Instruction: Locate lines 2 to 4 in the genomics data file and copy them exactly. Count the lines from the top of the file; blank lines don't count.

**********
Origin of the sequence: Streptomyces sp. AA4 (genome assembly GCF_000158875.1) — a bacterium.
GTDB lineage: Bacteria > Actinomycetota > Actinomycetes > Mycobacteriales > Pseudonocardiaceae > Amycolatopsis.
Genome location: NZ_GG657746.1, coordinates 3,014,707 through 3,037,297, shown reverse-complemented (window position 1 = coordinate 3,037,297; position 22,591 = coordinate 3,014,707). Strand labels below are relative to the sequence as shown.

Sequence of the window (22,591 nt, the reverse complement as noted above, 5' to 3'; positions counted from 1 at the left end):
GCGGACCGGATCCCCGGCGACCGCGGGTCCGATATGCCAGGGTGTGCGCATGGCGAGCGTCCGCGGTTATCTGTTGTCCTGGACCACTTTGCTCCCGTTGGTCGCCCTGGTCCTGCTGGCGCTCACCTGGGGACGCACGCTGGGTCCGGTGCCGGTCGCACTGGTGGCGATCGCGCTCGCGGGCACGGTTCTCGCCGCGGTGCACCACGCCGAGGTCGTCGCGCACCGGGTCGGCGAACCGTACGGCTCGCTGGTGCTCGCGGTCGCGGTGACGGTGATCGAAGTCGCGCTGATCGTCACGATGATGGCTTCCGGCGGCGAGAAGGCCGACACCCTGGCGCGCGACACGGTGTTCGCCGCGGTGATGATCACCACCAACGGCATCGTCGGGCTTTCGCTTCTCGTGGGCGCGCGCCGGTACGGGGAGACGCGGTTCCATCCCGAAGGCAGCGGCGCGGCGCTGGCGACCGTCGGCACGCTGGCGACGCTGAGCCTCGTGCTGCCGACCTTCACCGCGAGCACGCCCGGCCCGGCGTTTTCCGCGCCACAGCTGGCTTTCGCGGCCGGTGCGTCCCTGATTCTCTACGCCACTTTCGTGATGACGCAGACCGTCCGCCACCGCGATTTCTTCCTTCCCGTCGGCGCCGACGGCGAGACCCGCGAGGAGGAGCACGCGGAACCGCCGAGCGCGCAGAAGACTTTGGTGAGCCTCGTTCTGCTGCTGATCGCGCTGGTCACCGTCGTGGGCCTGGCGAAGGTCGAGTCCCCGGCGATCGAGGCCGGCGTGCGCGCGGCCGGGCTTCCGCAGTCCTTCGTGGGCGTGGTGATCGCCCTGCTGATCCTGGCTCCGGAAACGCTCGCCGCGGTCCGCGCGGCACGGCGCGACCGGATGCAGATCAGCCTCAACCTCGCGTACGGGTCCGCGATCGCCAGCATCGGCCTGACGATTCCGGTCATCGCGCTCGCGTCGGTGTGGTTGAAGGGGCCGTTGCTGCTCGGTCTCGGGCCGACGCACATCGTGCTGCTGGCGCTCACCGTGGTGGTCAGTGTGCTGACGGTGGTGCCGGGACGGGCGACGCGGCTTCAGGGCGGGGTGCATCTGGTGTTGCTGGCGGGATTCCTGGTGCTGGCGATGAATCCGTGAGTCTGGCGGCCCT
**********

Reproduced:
GTDB lineage: Bacteria > Actinomycetota > Actinomycetes > Mycobacteriales > Pseudonocardiaceae > Amycolatopsis.
Genome location: NZ_GG657746.1, coordinates 3,014,707 through 3,037,297, shown reverse-complemented (window position 1 = coordinate 3,037,297; position 22,591 = coordinate 3,014,707). Strand labels below are relative to the sequence as shown.

Sequence of the window (22,591 nt, the reverse complement as noted above, 5' to 3'; positions counted from 1 at the left end):